I remember seeing some kind of “advice” show on TV several years ago, where they said that CFLs should only be fitted in an upright position. Apparently, using them upside-down is less effective and/or damages them, or something. Anyway, I wonder what’s the deal with that? I found nothing via Google…
Also, are there any CFLs that fit and work in (smallish) lava lamps? I’m wondering what to put in my Mathmos Telstar when they ban incandescents in the EU.
i think if governments have any sense there will not be an outright ban on incandescent bulbs. appliances and other uses can’t use CFL and other alternatives doesn’t exist yet. replacing for general illumination, that is left on for a while, may make sense.
the base of the CFL has vents to vent heat that work in an upright position.
i’ve not seen CFL that seem that would fit in lava lamps i’ve seen. you also need lots of heat for the lava to flow which CFL don’t have.
Johnpost, does upright mean glass up or threads up or either?
I’ve wondered about this and have looked closely at the packaging of several lamps and seen nothing.
A couple of times I’ve replaced dead CFLs only to find their plastic housing charred and cracked. They were well within the wattage rating for the fixture - in fact, because they weren’t tungsten lamps, they delivered the same light with much lower wattage.
I have several CFLs in my home that I use upside down that have shown no ill-effect.
My problem with CFLs is I need bulbs which can work off a dimmer switch in several rooms in my house but dimmable fluorescents are extremely expensive. And the one that I shelled out $$$ for has become much less bright over time. Actually, they all seem to, far more so than the incandescents.
Even if you don’t get them with three different brightness, I’ve had no problems with the few I have in such lamps. They tend to have two off and two one instead of three on and one off. Only the one brightness though.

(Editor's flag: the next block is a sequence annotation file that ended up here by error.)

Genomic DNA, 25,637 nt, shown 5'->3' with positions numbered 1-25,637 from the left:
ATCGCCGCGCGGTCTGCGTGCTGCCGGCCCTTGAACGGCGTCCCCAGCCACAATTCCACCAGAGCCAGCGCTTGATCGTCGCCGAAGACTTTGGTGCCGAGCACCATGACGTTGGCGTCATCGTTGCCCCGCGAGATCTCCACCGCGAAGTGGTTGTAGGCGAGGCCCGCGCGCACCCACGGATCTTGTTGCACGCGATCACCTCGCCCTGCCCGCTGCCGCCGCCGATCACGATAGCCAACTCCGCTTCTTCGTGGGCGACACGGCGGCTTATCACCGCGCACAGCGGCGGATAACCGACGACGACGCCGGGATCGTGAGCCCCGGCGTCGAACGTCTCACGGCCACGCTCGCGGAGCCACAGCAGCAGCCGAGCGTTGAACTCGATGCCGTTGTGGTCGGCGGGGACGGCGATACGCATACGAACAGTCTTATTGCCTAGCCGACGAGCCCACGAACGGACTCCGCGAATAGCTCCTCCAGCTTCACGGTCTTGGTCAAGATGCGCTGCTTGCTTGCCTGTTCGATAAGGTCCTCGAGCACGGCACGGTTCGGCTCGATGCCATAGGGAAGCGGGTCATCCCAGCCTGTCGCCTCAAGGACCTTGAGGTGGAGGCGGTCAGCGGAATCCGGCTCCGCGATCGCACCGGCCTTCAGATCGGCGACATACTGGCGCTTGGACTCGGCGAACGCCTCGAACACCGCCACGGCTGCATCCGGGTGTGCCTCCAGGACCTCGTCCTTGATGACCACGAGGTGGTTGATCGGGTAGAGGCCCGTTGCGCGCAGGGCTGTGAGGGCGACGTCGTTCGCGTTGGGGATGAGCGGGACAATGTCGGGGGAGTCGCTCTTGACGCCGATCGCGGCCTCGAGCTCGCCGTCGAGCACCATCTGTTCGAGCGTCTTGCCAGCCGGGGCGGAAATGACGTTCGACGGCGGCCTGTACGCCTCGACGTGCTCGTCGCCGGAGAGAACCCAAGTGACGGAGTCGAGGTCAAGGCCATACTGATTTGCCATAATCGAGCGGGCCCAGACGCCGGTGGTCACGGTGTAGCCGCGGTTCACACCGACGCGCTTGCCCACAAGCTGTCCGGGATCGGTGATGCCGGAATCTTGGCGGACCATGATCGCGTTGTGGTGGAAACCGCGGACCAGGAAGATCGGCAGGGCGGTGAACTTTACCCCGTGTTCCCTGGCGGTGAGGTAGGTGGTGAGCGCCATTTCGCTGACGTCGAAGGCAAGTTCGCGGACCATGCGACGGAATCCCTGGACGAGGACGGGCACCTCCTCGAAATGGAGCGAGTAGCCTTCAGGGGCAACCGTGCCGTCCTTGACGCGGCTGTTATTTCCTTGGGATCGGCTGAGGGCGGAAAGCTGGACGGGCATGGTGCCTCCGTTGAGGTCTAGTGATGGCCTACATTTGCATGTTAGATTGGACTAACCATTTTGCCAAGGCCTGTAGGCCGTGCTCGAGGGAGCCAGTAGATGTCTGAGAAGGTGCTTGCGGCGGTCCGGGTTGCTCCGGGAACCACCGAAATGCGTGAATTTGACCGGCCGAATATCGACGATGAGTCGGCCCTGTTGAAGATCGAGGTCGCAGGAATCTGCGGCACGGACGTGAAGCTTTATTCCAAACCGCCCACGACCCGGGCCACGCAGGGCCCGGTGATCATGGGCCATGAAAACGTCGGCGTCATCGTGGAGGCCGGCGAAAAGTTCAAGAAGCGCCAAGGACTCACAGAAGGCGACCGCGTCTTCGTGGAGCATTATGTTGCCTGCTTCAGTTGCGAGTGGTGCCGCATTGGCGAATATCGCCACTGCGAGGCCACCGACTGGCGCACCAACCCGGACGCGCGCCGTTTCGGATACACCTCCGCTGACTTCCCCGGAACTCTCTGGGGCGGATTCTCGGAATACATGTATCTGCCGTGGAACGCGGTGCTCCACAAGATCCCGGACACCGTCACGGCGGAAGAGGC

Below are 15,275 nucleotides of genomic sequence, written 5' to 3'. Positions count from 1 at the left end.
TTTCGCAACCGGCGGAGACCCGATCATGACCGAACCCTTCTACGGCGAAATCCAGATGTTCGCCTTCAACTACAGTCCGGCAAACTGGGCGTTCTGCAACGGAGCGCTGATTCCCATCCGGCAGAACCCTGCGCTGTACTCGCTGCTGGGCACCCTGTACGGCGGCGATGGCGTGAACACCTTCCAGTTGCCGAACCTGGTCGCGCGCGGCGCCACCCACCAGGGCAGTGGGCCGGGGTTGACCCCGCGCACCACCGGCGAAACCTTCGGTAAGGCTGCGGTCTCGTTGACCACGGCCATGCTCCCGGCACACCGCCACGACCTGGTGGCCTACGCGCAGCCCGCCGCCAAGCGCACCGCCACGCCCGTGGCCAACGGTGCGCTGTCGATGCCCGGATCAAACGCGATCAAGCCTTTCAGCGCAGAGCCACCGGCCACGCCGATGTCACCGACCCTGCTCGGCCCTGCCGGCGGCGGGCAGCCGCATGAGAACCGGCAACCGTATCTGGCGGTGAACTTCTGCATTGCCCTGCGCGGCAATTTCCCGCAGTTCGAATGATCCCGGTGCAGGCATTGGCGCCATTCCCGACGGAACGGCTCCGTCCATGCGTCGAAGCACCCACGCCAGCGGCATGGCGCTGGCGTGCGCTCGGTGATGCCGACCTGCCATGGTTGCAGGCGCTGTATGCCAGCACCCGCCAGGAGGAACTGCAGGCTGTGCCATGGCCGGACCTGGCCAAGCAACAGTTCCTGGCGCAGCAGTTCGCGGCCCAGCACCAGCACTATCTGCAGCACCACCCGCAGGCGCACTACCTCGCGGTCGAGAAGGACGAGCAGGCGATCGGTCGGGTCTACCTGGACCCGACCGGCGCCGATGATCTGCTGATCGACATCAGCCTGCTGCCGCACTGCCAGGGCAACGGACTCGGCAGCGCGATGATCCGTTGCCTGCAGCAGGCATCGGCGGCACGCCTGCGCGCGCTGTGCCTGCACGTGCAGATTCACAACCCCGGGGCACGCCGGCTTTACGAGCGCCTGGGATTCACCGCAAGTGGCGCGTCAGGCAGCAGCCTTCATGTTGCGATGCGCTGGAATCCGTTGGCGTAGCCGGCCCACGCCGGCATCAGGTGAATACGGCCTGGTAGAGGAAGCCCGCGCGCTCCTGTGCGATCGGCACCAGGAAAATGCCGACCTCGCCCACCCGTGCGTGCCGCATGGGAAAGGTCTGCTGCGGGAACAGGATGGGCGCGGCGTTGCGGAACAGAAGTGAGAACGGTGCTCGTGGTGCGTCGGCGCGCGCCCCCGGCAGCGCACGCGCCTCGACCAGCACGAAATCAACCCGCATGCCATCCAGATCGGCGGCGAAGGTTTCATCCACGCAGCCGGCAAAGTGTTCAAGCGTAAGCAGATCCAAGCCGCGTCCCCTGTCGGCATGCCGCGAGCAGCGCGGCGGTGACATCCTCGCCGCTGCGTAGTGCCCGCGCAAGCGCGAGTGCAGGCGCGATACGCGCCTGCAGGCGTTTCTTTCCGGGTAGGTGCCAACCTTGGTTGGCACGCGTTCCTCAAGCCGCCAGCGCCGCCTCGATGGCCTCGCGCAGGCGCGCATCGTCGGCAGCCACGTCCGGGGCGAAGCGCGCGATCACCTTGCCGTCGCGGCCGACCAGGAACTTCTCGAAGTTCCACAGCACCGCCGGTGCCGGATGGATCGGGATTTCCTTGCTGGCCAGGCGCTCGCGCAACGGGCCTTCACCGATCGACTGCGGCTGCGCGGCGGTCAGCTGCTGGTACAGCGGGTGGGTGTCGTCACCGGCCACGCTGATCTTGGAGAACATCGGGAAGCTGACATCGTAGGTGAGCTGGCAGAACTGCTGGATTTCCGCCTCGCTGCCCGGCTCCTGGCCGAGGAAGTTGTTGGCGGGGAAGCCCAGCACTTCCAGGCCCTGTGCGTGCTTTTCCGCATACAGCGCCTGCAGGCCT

I’ve never had a problem putting the CFLs in upside down, the ones in my bathroom are like that, and I don’t remember the instructions saying anything about not using them that way.
It means the metal screw-in base up. This is to dissipate heat through the metal base into the metal socket of the fixture. Lamps work better (last longer) this way – both incandescents and CFL’s. For high-wattage lamps, like theatrical lighting, this is very important. For normal household incandescents, it’s true, but not nearly as critical – you probably won’t notice the shorter lifespan. For most modern CFL’s, it’s also not so important. (It was a factor in early CFL’s.)
Yes, the same thing will happen if you use a standard incandescent bulb in a 3-way socket. Perfectly workable.
I use CFL in cans (threads up) in my kitchen, bathroom and basement and there have been no problems, although I have not had them in there long enough to determine if they have a shorter life in that orientation, but I have not had to replace any of them in at least a year.
I’m still a bit confused about the CFL issue though. To clarify, by upright I meant glass-up. By upside-down I meant screw-base up.
So, you mean lamps (generally) work best in a base-up, glass-down position? IIRC, in that old TV show they said the contrary is true - as far as (older? It’s been a few years) CFLs are concerned anyway.
Any further advice/clarification /ignorance-fighting is welcome and appreciated.
As for the lava lamp situation, I think maybe I should contact the folks at Mathmos?
My educated opinion is that CFLs last longer base-down. When mounted base-up, the heat from the tube heats up the ballast circuitry, which is already running pretty hot. Since there isn’t much space in the base, the CFL manufacturers use small electrolytic caps, which are already marginal in high-heat environments. Any additional heat load just further shortens their life.
I use CFL bulbs in various fixtures where they are base up, base down, and base sideways. No problems that I have noticed. Note, however, that CFLs vary in quality as much as incandescent bulbs, so YMMV depending on the fixture and the quality of the bulb.